Child detention at Dungavel

The controversial practice of detaining children at the immigration removal centre in Lanarkshire came to a head when a researcher for SNP MSP Christine Grahame asked for copies of communications between the Scottish Executive and the Home Office. The executive argued this would be against the public interest, because disclosure would prejudice substantially its relations with the Home Office.

While letting some documents be withheld, in September 2006 the commissioner ordered the release of others, saying in a landmark ruling: “I have recognised that co-operative and constructive relationships between central government and the various devolved administrations are important, given the UK’s constitutional arrangements.

“However, this does not mean that information should be withheld in circumstances where any of the administrations would simply prefer it not to be released, or where disclosure might cause a degree of irritation or embarrassment.”

He added: “I have concluded that substantial harm would not be caused … by the disclosure of a number of documents. As a consequence, release of this information will provide some insight into the nature of the exchanges that took place between the Home Office and the executive.”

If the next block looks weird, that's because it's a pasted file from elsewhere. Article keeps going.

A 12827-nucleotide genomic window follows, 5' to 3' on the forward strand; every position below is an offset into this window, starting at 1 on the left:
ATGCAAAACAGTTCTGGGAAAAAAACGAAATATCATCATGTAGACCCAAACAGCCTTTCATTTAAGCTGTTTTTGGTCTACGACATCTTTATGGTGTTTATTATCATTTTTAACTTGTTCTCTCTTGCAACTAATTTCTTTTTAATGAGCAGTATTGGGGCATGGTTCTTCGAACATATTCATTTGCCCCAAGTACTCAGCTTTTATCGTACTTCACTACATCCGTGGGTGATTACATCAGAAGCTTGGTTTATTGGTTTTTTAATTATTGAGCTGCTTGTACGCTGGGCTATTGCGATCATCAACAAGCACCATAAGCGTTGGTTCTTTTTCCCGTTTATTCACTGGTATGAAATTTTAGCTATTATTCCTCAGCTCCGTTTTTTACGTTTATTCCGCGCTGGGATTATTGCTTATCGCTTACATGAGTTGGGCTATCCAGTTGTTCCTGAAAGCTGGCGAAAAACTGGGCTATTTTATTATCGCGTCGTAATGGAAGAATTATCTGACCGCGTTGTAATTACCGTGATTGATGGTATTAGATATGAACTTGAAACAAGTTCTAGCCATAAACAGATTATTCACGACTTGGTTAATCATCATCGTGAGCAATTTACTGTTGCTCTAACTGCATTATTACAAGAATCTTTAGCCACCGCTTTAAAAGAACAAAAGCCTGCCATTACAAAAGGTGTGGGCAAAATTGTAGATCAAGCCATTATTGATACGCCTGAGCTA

PFI contracts

Unison shop steward May Docherty asked to see the contract for the controversial PFI deal with the Consort Healthcare consortium to build and operate the new Edinburgh Royal Infirmary, but NHS Lothian refused, citing commercial confidentiality.

The commissioner rejected this blanket claim and ordered full disclosure in October 2007.

The commissioner ruled: “Other than broadly indicating why Consort Healthcare did not wish the information disclosed, NHS Lothian provided me with virtually no arguments to justify withholding the contract.”

This set a precedent for PFI/PPP deals that no blanket justification for non-disclosure exists, and that the case for commercial confidentiality must be made. Six months ago the commis­sioner ordered release of the financial model in the PFI contract for running Kilmarnock Prison.


Murder investigation

In October 2007, Tayside Police were ordered to release files relating to an unsolved murder in Broughty Ferry in 1912. While accepting investigation files are usually exempt so as not to prejudice inquiries, in this historic case it was clear that no-one would stand trial for the murder of Jean Milne and few if any witnesses would still be alive, so the files should be released.